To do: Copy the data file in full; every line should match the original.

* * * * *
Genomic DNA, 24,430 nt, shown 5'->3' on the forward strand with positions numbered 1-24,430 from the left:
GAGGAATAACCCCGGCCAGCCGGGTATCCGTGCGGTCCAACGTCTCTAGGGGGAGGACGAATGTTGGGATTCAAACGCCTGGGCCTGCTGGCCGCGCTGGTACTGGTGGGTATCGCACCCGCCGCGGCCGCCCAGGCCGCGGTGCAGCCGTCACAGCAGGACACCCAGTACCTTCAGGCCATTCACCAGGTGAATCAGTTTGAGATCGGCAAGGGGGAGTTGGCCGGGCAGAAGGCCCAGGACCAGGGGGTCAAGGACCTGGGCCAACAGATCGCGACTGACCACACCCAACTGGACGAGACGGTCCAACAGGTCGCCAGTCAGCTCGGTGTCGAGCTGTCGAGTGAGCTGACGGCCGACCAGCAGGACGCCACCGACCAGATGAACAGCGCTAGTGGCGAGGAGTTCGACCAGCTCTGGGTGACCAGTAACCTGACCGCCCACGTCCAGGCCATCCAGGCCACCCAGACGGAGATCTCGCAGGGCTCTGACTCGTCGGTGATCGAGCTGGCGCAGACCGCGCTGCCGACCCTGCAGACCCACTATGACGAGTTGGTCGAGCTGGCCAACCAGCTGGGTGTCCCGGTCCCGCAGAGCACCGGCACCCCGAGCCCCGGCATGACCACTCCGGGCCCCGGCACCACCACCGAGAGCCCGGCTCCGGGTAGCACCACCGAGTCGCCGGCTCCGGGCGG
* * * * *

Genomic DNA, 24,430 nt, shown 5'->3' on the forward strand with positions numbered 1-24,430 from the left:
GAGGAATAACCCCGGCCAGCCGGGTATCCGTGCGGTCCAACGTCTCTAGGGGGAGGACGAATGTTGGGATTCAAACGCCTGGGCCTGCTGGCCGCGCTGGTACTGGTGGGTATCGCACCCGCCGCGGCCGCCCAGGCCGCGGTGCAGCCGTCACAGCAGGACACCCAGTACCTTCAGGCCATTCACCAGGTGAATCAGTTTGAGATCGGCAAGGGGGAGTTGGCCGGGCAGAAGGCCCAGGACCAGGGGGTCAAGGACCTGGGCCAACAGATCGCGACTGACCACACCCAACTGGACGAGACGGTCCAACAGGTCGCCAGTCAGCTCGGTGTCGAGCTGTCGAGTGAGCTGACGGCCGACCAGCAGGACGCCACCGACCAGATGAACAGCGCTAGTGGCGAGGAGTTCGACCAGCTCTGGGTGACCAGTAACCTGACCGCCCACGTCCAGGCCATCCAGGCCACCCAGACGGAGATCTCGCAGGGCTCTGACTCGTCGGTGATCGAGCTGGCGCAGACCGCGCTGCCGACCCTGCAGACCCACTATGACGAGTTGGTCGAGCTGGCCAACCAGCTGGGTGTCCCGGTCCCGCAGAGCACCGGCACCCCGAGCCCCGGCATGACCACTCCGGGCCCCGGCACCACCACCGAGAGCCCGGCTCCGGGTAGCACCACCGAGTCGCCGGCTCCGGGCGG